Such functions as "sweepevent", "TessellateMonotoneRegion" ..., are almost the same to SGI/libtess.
I suggest you add " Thanks to SGI/libtess " in the header.
Hey, kavenger,
you should not always call "AddContourPoint",
If you had research the struct of Mesh carefully,you can add all your vertex once together. This can make you function 100% faster.
============================
Gods know that I really love you from the bottom of my heart,but I forget to tell you that...





Hey Liu,
I have read all libtess sources/docs, and got inspired during the writing of my tessellator, as weel as for another good paper, that explain the sweepline algorithm in details ( http://www.cs.ucsb.edu/~suri/cs235/Triangulation.pdf ).So, yes, i'll follow your suggestion adding the greetings to SGI.
My decision to rewite a tesselator instead of using the libtess ones is due to the fact that i had a try to be more robust and support more degeneration cases, without to introduce overheads of any kind.
Anyway, now, i'm oriented in a direction to use OpenGL drawing tecniques that don't need of the tesselation step, beacuse this step is too expensive, and it needs a too high robustness level.
Just for curiosity,
Are you using Amanith? Do u use the tessellation for drawing purposes or for something other?
( my mail is: mfabbri ]at[ amanith ]dot[ org )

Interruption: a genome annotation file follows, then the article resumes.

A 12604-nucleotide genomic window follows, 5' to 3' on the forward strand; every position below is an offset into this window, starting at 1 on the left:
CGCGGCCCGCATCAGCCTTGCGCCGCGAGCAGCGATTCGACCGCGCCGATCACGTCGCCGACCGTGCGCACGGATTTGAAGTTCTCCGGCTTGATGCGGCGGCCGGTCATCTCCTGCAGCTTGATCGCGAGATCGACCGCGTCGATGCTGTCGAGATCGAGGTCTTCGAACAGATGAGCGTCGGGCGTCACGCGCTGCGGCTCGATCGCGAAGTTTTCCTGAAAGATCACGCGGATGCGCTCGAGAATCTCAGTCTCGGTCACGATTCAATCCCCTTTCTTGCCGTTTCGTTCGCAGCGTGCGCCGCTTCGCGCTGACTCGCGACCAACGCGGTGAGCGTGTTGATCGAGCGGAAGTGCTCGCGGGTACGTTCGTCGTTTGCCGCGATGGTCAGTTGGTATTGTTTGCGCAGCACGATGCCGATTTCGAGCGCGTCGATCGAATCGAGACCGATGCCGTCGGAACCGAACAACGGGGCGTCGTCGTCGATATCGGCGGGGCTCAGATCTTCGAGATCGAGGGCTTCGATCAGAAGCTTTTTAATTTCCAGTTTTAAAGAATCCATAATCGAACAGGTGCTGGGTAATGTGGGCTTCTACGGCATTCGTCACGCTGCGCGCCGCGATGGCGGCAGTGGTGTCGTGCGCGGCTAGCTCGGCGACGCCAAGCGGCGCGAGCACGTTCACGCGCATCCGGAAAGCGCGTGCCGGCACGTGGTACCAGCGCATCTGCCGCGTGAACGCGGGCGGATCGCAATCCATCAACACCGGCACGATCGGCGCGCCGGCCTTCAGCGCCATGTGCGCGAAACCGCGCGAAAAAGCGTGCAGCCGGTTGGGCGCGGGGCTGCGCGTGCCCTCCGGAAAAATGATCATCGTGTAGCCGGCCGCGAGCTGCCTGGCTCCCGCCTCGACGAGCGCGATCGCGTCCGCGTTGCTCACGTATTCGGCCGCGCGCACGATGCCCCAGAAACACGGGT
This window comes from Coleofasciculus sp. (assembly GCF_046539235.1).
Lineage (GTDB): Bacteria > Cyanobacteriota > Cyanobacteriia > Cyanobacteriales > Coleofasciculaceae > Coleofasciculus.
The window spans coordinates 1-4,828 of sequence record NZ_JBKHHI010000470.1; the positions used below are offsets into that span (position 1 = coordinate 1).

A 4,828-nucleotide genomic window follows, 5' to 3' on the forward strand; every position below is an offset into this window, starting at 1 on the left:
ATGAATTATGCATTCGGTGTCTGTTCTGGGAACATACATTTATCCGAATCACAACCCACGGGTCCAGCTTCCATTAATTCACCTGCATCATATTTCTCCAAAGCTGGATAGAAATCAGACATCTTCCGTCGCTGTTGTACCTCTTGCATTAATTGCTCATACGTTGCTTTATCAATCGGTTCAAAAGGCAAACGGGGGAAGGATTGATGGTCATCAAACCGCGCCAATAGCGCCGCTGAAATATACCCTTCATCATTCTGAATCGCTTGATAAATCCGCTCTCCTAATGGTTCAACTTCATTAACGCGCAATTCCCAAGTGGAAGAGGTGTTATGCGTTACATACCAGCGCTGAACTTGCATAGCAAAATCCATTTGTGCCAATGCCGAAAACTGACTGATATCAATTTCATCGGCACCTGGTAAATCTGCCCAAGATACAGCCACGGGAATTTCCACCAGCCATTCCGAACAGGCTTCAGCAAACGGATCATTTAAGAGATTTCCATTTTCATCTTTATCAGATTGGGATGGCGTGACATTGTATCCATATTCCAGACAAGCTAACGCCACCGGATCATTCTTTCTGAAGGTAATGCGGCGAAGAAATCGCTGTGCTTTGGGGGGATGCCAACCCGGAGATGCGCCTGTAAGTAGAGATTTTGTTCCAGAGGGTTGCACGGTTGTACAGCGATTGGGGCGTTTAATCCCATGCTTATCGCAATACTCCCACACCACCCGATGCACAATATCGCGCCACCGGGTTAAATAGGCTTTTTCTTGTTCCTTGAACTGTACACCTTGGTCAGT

Change the line:
for( register int i=0 , j=1 ; j < nPoints ; i++ , j++ ){
to:
for( register int i=0 , j=1 ; i < nPoints ; i++ , j++, j=j%nPoints ){
and normal of the polygon will be calculated correctly.
Torsten





It could be better for performance issue to exclude the case of last j from the for loop, in order not to compute the modulo each time.
I would do :
normal[0]=normal[1]=normal[2]=0.0f;
for( register int i=0 , j=1 ; j < nPoints ; i++ , j++ ){
normal[0]+= ( points[i][1]  points[j][1] ) * ( points[i][2] + points[j][2] ) ;
normal[1]+= ( points[i][2]  points[j][2] ) * ( points[i][0] + points[j][0] ) ;
normal[2]+= ( points[i][0]  points[j][0] ) * ( points[i][1] + points[j][1] ) ;
}
// last case :
normal[0]+= ( points[i][1]  points[0][1] ) * ( points[i][2] + points[0][2] ) ;
normal[1]+= ( points[i][2]  points[0][2] ) * ( points[i][0] + points[0][0] ) ;
normal[2]+= ( points[i][0]  points[0][0] ) * ( points[i][1] + points[0][1] ) ;

It would also be a good idea to delete Vector3F array in CPolyTryView::OnDraw(CDC* pDC) after call to triangulate() to avoid memory leaks !





Area computation is bugged :
you should add in CPolyTriView::OnDraw()
existing :
//
for( int i=0 ; i < m_nPoints ; i++ ){
points[i][0] = m_points[i].x;
points[i][1] = m_points[i].y;
if( i ) Area+= ( m_points[i].x * m_points[i1].y  m_points[i1].x * m_points[i].y) * 0.5f;
}
//
// added after for loop :
Area += ( m_points[0].x * m_points[i1].y  m_points[i1].x * m_points[0].y) * 0.5f;